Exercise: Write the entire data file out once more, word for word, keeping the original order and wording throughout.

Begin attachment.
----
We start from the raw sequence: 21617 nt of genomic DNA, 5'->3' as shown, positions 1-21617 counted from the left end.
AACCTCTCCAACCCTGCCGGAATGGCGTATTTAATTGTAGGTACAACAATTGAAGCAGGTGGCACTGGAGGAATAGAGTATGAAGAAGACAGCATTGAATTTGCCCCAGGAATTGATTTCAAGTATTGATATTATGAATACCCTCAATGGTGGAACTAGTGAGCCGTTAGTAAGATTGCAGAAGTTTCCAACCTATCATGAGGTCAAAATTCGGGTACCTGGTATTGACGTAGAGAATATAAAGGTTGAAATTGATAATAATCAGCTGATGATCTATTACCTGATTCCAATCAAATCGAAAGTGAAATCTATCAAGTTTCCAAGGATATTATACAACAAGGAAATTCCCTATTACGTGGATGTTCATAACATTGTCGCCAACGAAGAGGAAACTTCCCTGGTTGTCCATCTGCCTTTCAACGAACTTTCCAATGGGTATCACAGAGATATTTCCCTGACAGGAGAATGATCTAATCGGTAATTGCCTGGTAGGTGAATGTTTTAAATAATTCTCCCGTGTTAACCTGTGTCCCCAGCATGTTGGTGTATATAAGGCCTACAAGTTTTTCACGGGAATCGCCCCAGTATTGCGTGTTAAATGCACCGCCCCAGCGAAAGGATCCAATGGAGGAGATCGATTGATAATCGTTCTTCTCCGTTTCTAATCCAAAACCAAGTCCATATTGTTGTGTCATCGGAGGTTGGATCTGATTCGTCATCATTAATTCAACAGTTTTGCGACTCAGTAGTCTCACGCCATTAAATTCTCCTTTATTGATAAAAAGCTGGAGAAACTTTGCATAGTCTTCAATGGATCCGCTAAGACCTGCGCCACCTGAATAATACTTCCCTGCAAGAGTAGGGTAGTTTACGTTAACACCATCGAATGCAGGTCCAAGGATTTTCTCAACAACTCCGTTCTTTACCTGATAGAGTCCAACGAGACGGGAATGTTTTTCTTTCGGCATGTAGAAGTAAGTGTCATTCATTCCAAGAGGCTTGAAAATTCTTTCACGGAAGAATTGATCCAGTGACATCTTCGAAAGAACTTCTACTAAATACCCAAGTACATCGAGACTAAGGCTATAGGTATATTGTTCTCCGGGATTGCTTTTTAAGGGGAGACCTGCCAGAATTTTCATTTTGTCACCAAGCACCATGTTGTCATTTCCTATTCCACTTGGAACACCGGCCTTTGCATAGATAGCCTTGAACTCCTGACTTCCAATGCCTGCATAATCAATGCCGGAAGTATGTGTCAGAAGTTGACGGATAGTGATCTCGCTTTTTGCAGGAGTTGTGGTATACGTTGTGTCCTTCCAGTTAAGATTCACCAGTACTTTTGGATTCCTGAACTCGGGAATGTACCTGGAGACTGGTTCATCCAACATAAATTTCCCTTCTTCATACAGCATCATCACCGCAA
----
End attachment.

We start from the raw sequence: 21617 nt of genomic DNA, 5'->3' as shown, positions 1-21617 counted from the left end.
AACCTCTCCAACCCTGCCGGAATGGCGTATTTAATTGTAGGTACAACAATTGAAGCAGGTGGCACTGGAGGAATAGAGTATGAAGAAGACAGCATTGAATTTGCCCCAGGAATTGATTTCAAGTATTGATATTATGAATACCCTCAATGGTGGAACTAGTGAGCCGTTAGTAAGATTGCAGAAGTTTCCAACCTATCATGAGGTCAAAATTCGGGTACCTGGTATTGACGTAGAGAATATAAAGGTTGAAATTGATAATAATCAGCTGATGATCTATTACCTGATTCCAATCAAATCGAAAGTGAAATCTATCAAGTTTCCAAGGATATTATACAACAAGGAAATTCCCTATTACGTGGATGTTCATAACATTGTCGCCAACGAAGAGGAAACTTCCCTGGTTGTCCATCTGCCTTTCAACGAACTTTCCAATGGGTATCACAGAGATATTTCCCTGACAGGAGAATGATCTAATCGGTAATTGCCTGGTAGGTGAATGTTTTAAATAATTCTCCCGTGTTAACCTGTGTCCCCAGCATGTTGGTGTATATAAGGCCTACAAGTTTTTCACGGGAATCGCCCCAGTATTGCGTGTTAAATGCACCGCCCCAGCGAAAGGATCCAATGGAGGAGATCGATTGATAATCGTTCTTCTCCGTTTCTAATCCAAAACCAAGTCCATATTGTTGTGTCATCGGAGGTTGGATCTGATTCGTCATCATTAATTCAACAGTTTTGCGACTCAGTAGTCTCACGCCATTAAATTCTCCTTTATTGATAAAAAGCTGGAGAAACTTTGCATAGTCTTCAATGGATCCGCTAAGACCTGCGCCACCTGAATAATACTTCCCTGCAAGAGTAGGGTAGTTTACGTTAACACCATCGAATGCAGGTCCAAGGATTTTCTCAACAACTCCGTTCTTTACCTGATAGAGTCCAACGAGACGGGAATGTTTTTCTTTCGGCATGTAGAAGTAAGTGTCATTCATTCCAAGAGGCTTGAAAATTCTTTCACGGAAGAATTGATCCAGTGACATCTTCGAAAGAACTTCTACTAAATACCCAAGTACATCGAGACTAAGGCTATAGGTATATTGTTCTCCGGGATTGCTTTTTAAGGGGAGACCTGCCAGAATTTTCATTTTGTCACCAAGCACCATGTTGTCATTTCCTATTCCACTTGGAACACCGGCCTTTGCATAGATAGCCTTGAACTCCTGACTTCCAATGCCTGCATAATCAATGCCGGAAGTATGTGTCAGAAGTTGACGGATAGTGATCTCGCTTTTTGCAGGAGTTGTGGTATACGTTGTGTCCTTCCAGTTAAGATTCACCAGTACTTTTGGATTCCTGAACTCGGGAATGTACCTGGAGACTGGTTCATCCAACATAAATTTCCCTTCTTCATACAGCATCATCACCGCAA